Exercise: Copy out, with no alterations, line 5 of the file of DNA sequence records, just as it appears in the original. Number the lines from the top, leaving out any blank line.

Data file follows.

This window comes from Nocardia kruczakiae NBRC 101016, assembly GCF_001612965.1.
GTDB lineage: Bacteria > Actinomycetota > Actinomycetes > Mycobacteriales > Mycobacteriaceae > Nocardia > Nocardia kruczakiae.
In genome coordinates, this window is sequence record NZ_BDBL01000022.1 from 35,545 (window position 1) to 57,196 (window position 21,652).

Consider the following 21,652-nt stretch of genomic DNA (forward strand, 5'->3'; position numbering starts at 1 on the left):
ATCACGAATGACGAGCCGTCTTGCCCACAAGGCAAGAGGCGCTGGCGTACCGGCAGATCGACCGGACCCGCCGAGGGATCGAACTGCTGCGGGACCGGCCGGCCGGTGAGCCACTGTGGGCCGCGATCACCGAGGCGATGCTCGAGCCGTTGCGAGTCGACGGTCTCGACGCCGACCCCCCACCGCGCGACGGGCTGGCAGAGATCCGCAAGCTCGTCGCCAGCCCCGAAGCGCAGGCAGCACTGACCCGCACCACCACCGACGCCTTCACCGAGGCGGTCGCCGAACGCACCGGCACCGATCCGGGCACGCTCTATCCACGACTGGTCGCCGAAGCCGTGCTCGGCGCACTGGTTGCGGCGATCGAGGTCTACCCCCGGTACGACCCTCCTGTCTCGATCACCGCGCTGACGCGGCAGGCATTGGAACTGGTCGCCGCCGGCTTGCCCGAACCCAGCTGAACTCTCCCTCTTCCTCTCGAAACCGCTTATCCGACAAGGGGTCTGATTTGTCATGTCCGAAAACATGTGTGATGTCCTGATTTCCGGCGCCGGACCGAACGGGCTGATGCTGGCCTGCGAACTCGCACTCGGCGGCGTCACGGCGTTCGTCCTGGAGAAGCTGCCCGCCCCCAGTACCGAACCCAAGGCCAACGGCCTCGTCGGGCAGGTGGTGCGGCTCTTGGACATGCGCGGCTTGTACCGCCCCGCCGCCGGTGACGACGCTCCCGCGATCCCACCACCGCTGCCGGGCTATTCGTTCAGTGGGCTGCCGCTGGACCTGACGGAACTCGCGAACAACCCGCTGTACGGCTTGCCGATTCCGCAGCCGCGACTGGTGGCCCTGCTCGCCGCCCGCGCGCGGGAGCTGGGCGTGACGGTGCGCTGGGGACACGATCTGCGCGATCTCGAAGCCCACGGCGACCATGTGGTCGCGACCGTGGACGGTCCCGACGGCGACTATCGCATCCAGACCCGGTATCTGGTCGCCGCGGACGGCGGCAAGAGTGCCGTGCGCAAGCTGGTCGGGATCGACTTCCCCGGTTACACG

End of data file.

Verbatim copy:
ATCACGAATGACGAGCCGTCTTGCCCACAAGGCAAGAGGCGCTGGCGTACCGGCAGATCGACCGGACCCGCCGAGGGATCGAACTGCTGCGGGACCGGCCGGCCGGTGAGCCACTGTGGGCCGCGATCACCGAGGCGATGCTCGAGCCGTTGCGAGTCGACGGTCTCGACGCCGACCCCCCACCGCGCGACGGGCTGGCAGAGATCCGCAAGCTCGTCGCCAGCCCCGAAGCGCAGGCAGCACTGACCCGCACCACCACCGACGCCTTCACCGAGGCGGTCGCCGAACGCACCGGCACCGATCCGGGCACGCTCTATCCACGACTGGTCGCCGAAGCCGTGCTCGGCGCACTGGTTGCGGCGATCGAGGTCTACCCCCGGTACGACCCTCCTGTCTCGATCACCGCGCTGACGCGGCAGGCATTGGAACTGGTCGCCGCCGGCTTGCCCGAACCCAGCTGAACTCTCCCTCTTCCTCTCGAAACCGCTTATCCGACAAGGGGTCTGATTTGTCATGTCCGAAAACATGTGTGATGTCCTGATTTCCGGCGCCGGACCGAACGGGCTGATGCTGGCCTGCGAACTCGCACTCGGCGGCGTCACGGCGTTCGTCCTGGAGAAGCTGCCCGCCCCCAGTACCGAACCCAAGGCCAACGGCCTCGTCGGGCAGGTGGTGCGGCTCTTGGACATGCGCGGCTTGTACCGCCCCGCCGCCGGTGACGACGCTCCCGCGATCCCACCACCGCTGCCGGGCTATTCGTTCAGTGGGCTGCCGCTGGACCTGACGGAACTCGCGAACAACCCGCTGTACGGCTTGCCGATTCCGCAGCCGCGACTGGTGGCCCTGCTCGCCGCCCGCGCGCGGGAGCTGGGCGTGACGGTGCGCTGGGGACACGATCTGCGCGATCTCGAAGCCCACGGCGACCATGTGGTCGCGACCGTGGACGGTCCCGACGGCGACTATCGCATCCAGACCCGGTATCTGGTCGCCGCGGACGGCGGCAAGAGTGCCGTGCGCAAGCTGGTCGGGATCGACTTCCCCGGTTACACG